In partnership with The CT Mirror
Explore the intersection of housing and democracy with Connecticut policy experts, including Karen DuBois Walton(Executive Director of the Elm City Communities/Housing Authority of the City of New Haven), Jacqueline Rabe Thomas (Reporter for The CT Mirror), and Alexis Highsmith Smith (Executive Director of New Haven Legal Aid).

Tuesday, June 16, 7PM

Who is Essential? Race, Culture, and Identity in American Democracy
In partnership with The CT Mirror
John Dankosky invites Khalilah Brown-Dean, Political Science Professor at Quinnipiac University, and others to reflect on identity politics at this disorienting time when a new identity has emerged in our society: "essential." What has changed in the current conversation about identity? What's stayed the same, and what are the implications for the struggle for power in 2020?

Thursday, June 18, 7PM

Voter Rights Workshop
In Partnership with Civic Impact Lab, Mothers & Others for Justice, The Urban League of Southern Connecticut
This workshop will give participants an opportunity to learn how structural racism shapes our voting system, imagine how a just and equitable alternative should work, and discuss how we as individuals and institutions can create a voting system rooted in shared liberation.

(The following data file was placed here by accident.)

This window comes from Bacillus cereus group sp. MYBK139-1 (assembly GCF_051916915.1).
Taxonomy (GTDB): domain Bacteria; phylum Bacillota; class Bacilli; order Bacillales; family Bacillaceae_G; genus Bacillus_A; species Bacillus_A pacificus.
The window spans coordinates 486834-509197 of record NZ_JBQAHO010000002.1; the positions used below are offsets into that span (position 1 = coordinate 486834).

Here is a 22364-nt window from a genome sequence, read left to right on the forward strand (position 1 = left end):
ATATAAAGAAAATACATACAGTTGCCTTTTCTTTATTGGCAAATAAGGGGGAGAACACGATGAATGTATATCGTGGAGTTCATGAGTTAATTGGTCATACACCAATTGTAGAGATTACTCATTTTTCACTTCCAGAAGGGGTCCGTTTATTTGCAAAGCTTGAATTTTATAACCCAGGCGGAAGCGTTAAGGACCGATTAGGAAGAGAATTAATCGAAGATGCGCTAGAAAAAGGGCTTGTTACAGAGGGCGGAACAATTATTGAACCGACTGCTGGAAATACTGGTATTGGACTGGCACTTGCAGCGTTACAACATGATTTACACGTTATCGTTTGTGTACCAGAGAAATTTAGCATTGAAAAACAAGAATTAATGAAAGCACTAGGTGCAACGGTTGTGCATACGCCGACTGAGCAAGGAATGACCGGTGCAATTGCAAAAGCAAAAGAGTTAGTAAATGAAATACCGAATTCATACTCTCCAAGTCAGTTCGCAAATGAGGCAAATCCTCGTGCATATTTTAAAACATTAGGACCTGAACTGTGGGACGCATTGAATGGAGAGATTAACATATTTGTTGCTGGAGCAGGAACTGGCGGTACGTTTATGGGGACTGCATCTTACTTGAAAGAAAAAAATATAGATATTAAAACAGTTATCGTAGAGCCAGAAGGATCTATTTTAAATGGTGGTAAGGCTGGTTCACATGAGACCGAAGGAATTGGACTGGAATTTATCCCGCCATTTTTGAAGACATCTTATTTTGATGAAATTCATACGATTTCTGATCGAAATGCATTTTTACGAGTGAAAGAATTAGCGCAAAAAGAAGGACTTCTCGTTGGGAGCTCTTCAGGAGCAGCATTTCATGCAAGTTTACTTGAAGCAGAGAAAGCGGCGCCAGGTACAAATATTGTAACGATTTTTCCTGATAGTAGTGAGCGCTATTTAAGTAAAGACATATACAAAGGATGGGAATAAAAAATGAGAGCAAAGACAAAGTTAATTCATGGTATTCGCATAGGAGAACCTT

Registration required.

Friday, June 19, 7PM

Slavery & The American Story
In Partnership with The Narrative Project
Join Pulitzer Prize-winning investigative reporter and creator of the landmark 1619 Project for The New York Times Magazine Nikole Hannah-Jones in conversation with the host of The Center For Investigative Reporting's Revealpodcast, Al Letson, and New Haven local columnist, communications specialist and founder of The Narrative Project, Mercy Quaye. The journalists will discuss the local, national, and global impact of American slavery and liberation on democracy in America and our relationship with truth and history. This talk will include a special performance by New Haven musician Paul Bryant Hudson.